Last week, as is my usual wont, I fired up Secunia PSI (Personal Software Inspector) for all of my machines. In a discovery that caused no excitement whatsoever when I first ran the utility, I got a display that looked like this:
“Oh well,” I thought to myself, “time to update Flash.” This occurs pretty frequently, so I figured I’d download a new ActiveX component, install it, and be done with the situation in a minute or two. Man, was I wrong — and man, did the root cause for my error cause quite a flap. It turns out that Flash is now integrated into Internet Explorer 10 (the version that ships with Windows 8) and thus updates to Flash can come only from Windows Update.
When I tried to install and update and failed, I jumped up to the PSI discussion forums and realized that not only was it not possible to install an update, it’s also impossible to uninstall Flash in Windows 8 as a quick-n-dirty method for preventing inadvertent security exposures an unpatched version can occasion. Right now, the only method of self-protection is to dig into IE 10, and disable Flash altogether. Later on, Microsoft fanned the flames of ire and outrage by announcing that although it was aware that Flash needed updating it didn’t plan to push any more updates for Windows 8 until the October 26 General Availability (GA) date hits.
Yesterday, probably in response to countless rants, raves, and appeals for clemency or consideration, Microsoft changed its plans. As reported in PC Magazine yesterday, Microsoft’s Directory of Trustworthy Computing, Yunsun Wee, indicated that “In light of Adobe’s recently released security updates for its Flash Player, Microsoft is working closely with Adobe to release an update for Adobe Flash in IE10 to protect our mutual customers.” This will apparently be the first time Microsoft releases a patch for an RTM version of a new OS, instead of waiting for the GA date to push a first round of updates and patches. And it’s supposed to be available “shortly,” whatever that means (I’m guessing that means “as soon as we can push a solid, vetted patched version out the door”).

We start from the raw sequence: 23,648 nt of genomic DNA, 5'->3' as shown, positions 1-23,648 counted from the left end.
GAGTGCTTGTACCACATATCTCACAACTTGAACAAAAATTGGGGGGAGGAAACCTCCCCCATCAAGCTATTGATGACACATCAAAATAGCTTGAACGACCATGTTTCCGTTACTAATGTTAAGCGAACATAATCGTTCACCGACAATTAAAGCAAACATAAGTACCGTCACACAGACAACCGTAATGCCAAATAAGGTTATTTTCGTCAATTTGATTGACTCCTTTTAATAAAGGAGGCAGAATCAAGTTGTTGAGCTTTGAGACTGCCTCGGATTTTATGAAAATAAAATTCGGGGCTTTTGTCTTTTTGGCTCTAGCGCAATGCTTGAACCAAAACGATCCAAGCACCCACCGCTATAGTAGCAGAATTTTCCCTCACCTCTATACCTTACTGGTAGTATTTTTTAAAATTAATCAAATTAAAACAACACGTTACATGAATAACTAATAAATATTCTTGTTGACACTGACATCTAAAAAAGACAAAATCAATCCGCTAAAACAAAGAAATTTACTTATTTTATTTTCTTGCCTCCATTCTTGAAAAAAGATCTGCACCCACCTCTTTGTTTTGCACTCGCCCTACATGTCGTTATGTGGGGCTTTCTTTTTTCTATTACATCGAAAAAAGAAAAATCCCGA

All I can say is “Good for Microsoft, but better still for those already using Windows 8, especially in production!” I know of numerous hardy and adventurous souls who are doing that very thing, but I am NOT one of them…